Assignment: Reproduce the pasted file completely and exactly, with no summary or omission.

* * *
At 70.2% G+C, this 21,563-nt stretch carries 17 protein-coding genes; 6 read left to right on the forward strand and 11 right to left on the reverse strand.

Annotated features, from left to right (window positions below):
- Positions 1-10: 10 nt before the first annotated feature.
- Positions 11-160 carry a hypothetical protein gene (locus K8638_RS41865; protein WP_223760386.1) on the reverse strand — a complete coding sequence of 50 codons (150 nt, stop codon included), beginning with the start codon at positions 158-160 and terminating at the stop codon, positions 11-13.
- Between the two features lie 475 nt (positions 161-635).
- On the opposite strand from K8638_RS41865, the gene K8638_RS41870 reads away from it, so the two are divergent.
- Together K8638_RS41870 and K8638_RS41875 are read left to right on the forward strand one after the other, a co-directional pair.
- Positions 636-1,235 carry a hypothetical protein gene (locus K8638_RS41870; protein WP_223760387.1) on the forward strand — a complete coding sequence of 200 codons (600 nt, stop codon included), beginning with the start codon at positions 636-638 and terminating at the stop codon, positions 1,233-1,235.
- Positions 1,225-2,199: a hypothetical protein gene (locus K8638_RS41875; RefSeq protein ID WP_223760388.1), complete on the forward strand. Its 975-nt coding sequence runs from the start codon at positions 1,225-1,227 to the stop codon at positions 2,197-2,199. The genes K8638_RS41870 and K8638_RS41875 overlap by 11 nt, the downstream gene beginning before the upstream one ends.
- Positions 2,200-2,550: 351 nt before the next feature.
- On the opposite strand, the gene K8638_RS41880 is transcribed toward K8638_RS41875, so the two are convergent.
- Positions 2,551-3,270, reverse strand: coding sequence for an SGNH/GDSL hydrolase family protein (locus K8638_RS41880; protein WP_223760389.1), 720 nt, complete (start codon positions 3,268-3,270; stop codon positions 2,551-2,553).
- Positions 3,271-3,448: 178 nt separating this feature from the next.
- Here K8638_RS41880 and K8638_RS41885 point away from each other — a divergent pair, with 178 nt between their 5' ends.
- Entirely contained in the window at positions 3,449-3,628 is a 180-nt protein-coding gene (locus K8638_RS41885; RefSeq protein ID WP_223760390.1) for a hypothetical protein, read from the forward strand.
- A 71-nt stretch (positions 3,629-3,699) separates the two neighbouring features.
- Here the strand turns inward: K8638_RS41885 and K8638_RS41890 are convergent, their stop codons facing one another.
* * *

At 70.2% G+C, this 21,563-nt stretch carries 17 protein-coding genes; 6 read left to right on the forward strand and 11 right to left on the reverse strand.

Annotated features, from left to right (window positions below):
- Positions 1-10: 10 nt before the first annotated feature.
- Positions 11-160 carry a hypothetical protein gene (locus K8638_RS41865; protein WP_223760386.1) on the reverse strand — a complete coding sequence of 50 codons (150 nt, stop codon included), beginning with the start codon at positions 158-160 and terminating at the stop codon, positions 11-13.
- Between the two features lie 475 nt (positions 161-635).
- On the opposite strand from K8638_RS41865, the gene K8638_RS41870 reads away from it, so the two are divergent.
- Together K8638_RS41870 and K8638_RS41875 are read left to right on the forward strand one after the other, a co-directional pair.
- Positions 636-1,235 carry a hypothetical protein gene (locus K8638_RS41870; protein WP_223760387.1) on the forward strand — a complete coding sequence of 200 codons (600 nt, stop codon included), beginning with the start codon at positions 636-638 and terminating at the stop codon, positions 1,233-1,235.
- Positions 1,225-2,199: a hypothetical protein gene (locus K8638_RS41875; RefSeq protein ID WP_223760388.1), complete on the forward strand. Its 975-nt coding sequence runs from the start codon at positions 1,225-1,227 to the stop codon at positions 2,197-2,199. The genes K8638_RS41870 and K8638_RS41875 overlap by 11 nt, the downstream gene beginning before the upstream one ends.
- Positions 2,200-2,550: 351 nt before the next feature.
- On the opposite strand, the gene K8638_RS41880 is transcribed toward K8638_RS41875, so the two are convergent.
- Positions 2,551-3,270, reverse strand: coding sequence for an SGNH/GDSL hydrolase family protein (locus K8638_RS41880; protein WP_223760389.1), 720 nt, complete (start codon positions 3,268-3,270; stop codon positions 2,551-2,553).
- Positions 3,271-3,448: 178 nt separating this feature from the next.
- Here K8638_RS41880 and K8638_RS41885 point away from each other — a divergent pair, with 178 nt between their 5' ends.
- Entirely contained in the window at positions 3,449-3,628 is a 180-nt protein-coding gene (locus K8638_RS41885; RefSeq protein ID WP_223760390.1) for a hypothetical protein, read from the forward strand.
- A 71-nt stretch (positions 3,629-3,699) separates the two neighbouring features.
- Here the strand turns inward: K8638_RS41885 and K8638_RS41890 are convergent, their stop codons facing one another.